In 1964, Arizona senior track standout Dave Murray set a school record in the 440 yards. Four years later, the 26-year-old Murray was named the school’s head cross country coach — a position he held for the next 34 years. One coach. One school. One very long and successful career.
Murray is an exception. He and UA softball coach Mike Candrea, an eight-time NCAA champion who has been at his post since 1986, became masters of longevity in an industry that often defines “short term.”
Let’s just say the numbers speak for themselves.
Tommy Lloyd is the 57th head coach at Arizona during the school’s modern era of sports, including those on staff when the Wildcats joined the Pac-10 in 1978, and those when women’s sports were absorbed by the Pac-10 in 1986.
Of those, 22 were fired or asked to resign, the modern term of which is “parted ways.” That’s 39% who were judged to have failed, which is a sobering but realistic look at the instability of the coaching profession.
But that number is deceiving. If you subtract the 15 active head coaches at Arizona, it means that 22 of 41 modern era UA head coaches were essentially fired. That’s more than half.
Wishing Lloyd a long and productive head coaching career, here’s a 20-part perspective of the 56 who preceded him at Arizona:
1. Lloyd isn’t the first Tommy Lloyd to coach at Arizona. Former men’s tennis assistant Tom Lloyd is now the head coach at Loyola Marymount.
2. The oldest coach hired by Arizona was Rick DeMont, 58, a 20-year staff assistant and former world-record holding swimmer. DeMont retired four years later, at age 62.
3. Other than the 26-year-old Murray, the youngest coach hired by Arizona was Vicki Maes, 27, the most successful women’s tennis player in school history. She parted ways with her alma mater 18 years later and is the head coach at New Mexico.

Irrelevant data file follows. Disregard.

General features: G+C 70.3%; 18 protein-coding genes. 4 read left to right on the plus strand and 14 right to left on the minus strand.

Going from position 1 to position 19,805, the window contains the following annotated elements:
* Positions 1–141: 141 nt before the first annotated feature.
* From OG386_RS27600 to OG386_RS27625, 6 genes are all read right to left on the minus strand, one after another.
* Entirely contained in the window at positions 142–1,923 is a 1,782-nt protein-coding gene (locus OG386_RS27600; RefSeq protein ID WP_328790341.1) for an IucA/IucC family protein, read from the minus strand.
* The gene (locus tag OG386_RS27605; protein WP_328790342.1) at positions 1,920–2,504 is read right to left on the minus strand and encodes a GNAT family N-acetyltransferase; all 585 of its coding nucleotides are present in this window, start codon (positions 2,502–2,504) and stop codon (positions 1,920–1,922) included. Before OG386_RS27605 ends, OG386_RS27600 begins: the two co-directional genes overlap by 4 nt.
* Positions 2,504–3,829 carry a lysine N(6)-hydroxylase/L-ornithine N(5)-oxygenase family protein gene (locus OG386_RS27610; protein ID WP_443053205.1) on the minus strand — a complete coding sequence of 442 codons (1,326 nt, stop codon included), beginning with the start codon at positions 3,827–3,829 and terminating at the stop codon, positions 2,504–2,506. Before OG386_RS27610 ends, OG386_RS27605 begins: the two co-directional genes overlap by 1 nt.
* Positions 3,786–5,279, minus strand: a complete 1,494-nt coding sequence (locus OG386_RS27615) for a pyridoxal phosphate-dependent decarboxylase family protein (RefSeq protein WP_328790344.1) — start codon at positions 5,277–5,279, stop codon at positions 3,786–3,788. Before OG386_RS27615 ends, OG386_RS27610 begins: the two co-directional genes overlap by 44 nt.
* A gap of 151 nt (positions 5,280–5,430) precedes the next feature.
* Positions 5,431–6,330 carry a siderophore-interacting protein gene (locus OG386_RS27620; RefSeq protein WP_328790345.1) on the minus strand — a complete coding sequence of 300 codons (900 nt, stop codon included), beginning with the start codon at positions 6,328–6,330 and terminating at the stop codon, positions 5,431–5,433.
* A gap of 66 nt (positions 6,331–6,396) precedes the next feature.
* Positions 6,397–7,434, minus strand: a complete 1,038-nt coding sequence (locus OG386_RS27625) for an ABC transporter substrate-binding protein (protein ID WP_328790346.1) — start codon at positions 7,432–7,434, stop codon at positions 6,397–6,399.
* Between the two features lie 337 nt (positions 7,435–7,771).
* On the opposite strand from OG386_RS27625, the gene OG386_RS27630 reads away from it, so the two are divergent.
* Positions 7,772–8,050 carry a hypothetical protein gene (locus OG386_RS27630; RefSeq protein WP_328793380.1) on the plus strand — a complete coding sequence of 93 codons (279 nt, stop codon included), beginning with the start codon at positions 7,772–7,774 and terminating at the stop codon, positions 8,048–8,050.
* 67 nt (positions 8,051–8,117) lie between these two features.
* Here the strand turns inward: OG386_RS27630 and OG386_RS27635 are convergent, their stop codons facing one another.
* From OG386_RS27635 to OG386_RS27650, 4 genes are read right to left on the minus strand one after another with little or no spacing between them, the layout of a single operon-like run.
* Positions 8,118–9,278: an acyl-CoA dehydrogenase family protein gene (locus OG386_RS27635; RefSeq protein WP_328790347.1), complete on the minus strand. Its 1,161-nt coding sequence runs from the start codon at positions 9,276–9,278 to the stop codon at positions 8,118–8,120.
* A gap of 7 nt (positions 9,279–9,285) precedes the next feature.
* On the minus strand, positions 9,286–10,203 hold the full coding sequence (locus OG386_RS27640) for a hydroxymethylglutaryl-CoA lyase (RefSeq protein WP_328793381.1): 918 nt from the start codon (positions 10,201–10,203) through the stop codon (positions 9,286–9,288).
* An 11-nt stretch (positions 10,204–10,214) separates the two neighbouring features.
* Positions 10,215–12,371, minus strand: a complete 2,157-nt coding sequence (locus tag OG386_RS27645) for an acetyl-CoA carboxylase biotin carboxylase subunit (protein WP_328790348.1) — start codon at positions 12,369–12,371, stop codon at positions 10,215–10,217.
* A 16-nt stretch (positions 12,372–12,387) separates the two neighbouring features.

4. Arizona hired two NCAA championship head coaches: Bill Murphy and Dave Rubio. Murphy, then 54, had coached Michigan’s men’s tennis team to the 1957 national title. He coached the Wildcats from 1972-80 and then retired. Rubio, then 32, was hired in 1992 after coaching Cal State Bakersfield’s women’s volleyball team to the NCAA Division II volleyball national title in 1989. He has won 537 games at Arizona.
5. One UA head coach died in office: in 1982, track coach Willie Williams committed suicide at Drachman Stadium. Williams, hired in 1969, was the first Black head coach in school history.
6. Arizona hired just five prominent athletes from the UA family: Murray, baseball All-American Jerry Stitt, women’s basketball career leading scorer Adia Barnes, golf standout Laura Ianello, and Maes.
7. The only family connection to a former UA head coach is Augie Busch. The Wildcats’ swimming coach since 2018 is the son of Hall of Famer Frank Busch, who was UA’s head coach from 1989-2011.
8. Arizona hired one local high school coach,Ted Kissell, who had coached Tucson High’s boys tennis team to the 1980 state championship. Kissell, then 35, had also been the tennis coach at Amphitheater. After his UA career, 1981-85, Kissell went on to be an assistant athletic director and the AD at Dayton.
9. Arizona hired one head coach from the staff of an NFL, NBA or MLB team — football’s Jedd Fisch, who was an assistant coach for the New England Patriots.